Mallard Anas platyrhynchos

 
A male mallard duck swimming
A male Mallard swimming.

USFWS Photo

With its iridescent green head, gray body, yellow bill, and black tail-curl, the male Mallard duck is perhaps the most familiar of all ducks. Females and juveniles are mottled brown with orange-brown bills. Mallards can live in almost any wetland habitat. They feed on a wide variety of foods such as aquatic invertebrates, larvae, earthworms, snails, plants, seeds, and grain. As dabbling ducks, they tip their body forward into the water to feed. Mallards are strong fliers, reaching speeds up to 55 miles per hour.

 

Canada Goose Branta Canadensis

 
A pair of Canada Geese with three goslings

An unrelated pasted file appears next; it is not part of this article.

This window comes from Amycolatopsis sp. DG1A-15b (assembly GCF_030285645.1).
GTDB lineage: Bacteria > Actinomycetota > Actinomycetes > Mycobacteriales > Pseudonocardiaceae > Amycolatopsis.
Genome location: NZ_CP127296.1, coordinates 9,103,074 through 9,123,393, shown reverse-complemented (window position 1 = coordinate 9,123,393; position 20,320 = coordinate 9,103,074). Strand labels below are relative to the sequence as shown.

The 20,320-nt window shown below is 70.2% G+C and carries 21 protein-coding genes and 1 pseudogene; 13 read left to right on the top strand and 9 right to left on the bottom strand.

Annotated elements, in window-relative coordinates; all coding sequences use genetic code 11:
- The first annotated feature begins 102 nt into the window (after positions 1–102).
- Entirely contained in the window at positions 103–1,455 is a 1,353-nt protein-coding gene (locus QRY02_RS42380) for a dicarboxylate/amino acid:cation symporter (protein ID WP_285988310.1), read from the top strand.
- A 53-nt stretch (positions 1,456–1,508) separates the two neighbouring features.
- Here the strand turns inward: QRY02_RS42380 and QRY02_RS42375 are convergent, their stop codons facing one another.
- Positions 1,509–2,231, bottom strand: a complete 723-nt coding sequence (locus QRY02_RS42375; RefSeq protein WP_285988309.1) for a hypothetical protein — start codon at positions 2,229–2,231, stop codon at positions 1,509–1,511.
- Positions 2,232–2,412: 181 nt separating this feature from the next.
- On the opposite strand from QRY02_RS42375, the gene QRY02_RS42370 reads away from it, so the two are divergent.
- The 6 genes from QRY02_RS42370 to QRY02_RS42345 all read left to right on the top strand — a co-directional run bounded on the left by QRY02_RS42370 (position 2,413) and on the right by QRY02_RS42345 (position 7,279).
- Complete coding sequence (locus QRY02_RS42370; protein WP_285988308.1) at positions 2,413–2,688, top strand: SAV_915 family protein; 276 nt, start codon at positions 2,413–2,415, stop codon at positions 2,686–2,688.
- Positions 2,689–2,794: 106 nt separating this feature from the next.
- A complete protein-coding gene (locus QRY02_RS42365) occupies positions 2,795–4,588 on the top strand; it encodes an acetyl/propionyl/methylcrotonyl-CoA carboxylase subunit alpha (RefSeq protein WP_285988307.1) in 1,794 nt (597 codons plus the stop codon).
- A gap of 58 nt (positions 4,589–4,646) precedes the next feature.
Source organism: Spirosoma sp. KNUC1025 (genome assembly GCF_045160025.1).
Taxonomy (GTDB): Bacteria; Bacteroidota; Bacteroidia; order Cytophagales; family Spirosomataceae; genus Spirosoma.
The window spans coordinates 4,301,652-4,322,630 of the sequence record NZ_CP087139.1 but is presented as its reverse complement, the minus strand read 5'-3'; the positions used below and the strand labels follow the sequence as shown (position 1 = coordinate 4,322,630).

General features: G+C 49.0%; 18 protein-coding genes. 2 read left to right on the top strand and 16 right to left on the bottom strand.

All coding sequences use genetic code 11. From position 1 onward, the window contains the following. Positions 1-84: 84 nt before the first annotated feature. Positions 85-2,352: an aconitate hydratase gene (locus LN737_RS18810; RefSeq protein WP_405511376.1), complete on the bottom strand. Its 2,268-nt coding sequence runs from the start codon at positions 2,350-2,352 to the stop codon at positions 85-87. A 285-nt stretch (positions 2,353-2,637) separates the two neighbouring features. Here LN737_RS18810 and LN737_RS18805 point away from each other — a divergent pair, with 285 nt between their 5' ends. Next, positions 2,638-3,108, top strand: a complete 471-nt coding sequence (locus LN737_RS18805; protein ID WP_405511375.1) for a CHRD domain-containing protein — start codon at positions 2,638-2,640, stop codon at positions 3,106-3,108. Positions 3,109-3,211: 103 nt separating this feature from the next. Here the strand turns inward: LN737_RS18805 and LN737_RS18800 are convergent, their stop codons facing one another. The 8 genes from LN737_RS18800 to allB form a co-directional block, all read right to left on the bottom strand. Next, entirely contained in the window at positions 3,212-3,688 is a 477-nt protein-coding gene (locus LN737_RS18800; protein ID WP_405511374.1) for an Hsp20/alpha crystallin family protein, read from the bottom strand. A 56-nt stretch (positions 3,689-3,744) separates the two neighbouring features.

A family of Canada Geese out for a stroll along the water's edge.

USFWS Photo

The Canada Goose is a familiar and widespread goose with a black head and neck, white chinstrap. light tan breast and brown back. In general, the Canada is large with a long neck and bill. They feed primarily on vegetation by dabbing in the water or gazing in fields. The Canada Goose is very protective of its nest and young. They will hiss when startled or approached. They often seen flying in pairs or flocks; flocks often assume a V formation.

 

Last updated: January 28, 2016

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Mailing Address:

P.O. Box 1460
Fritch, TX 79036

Phone:

(806) 857-3151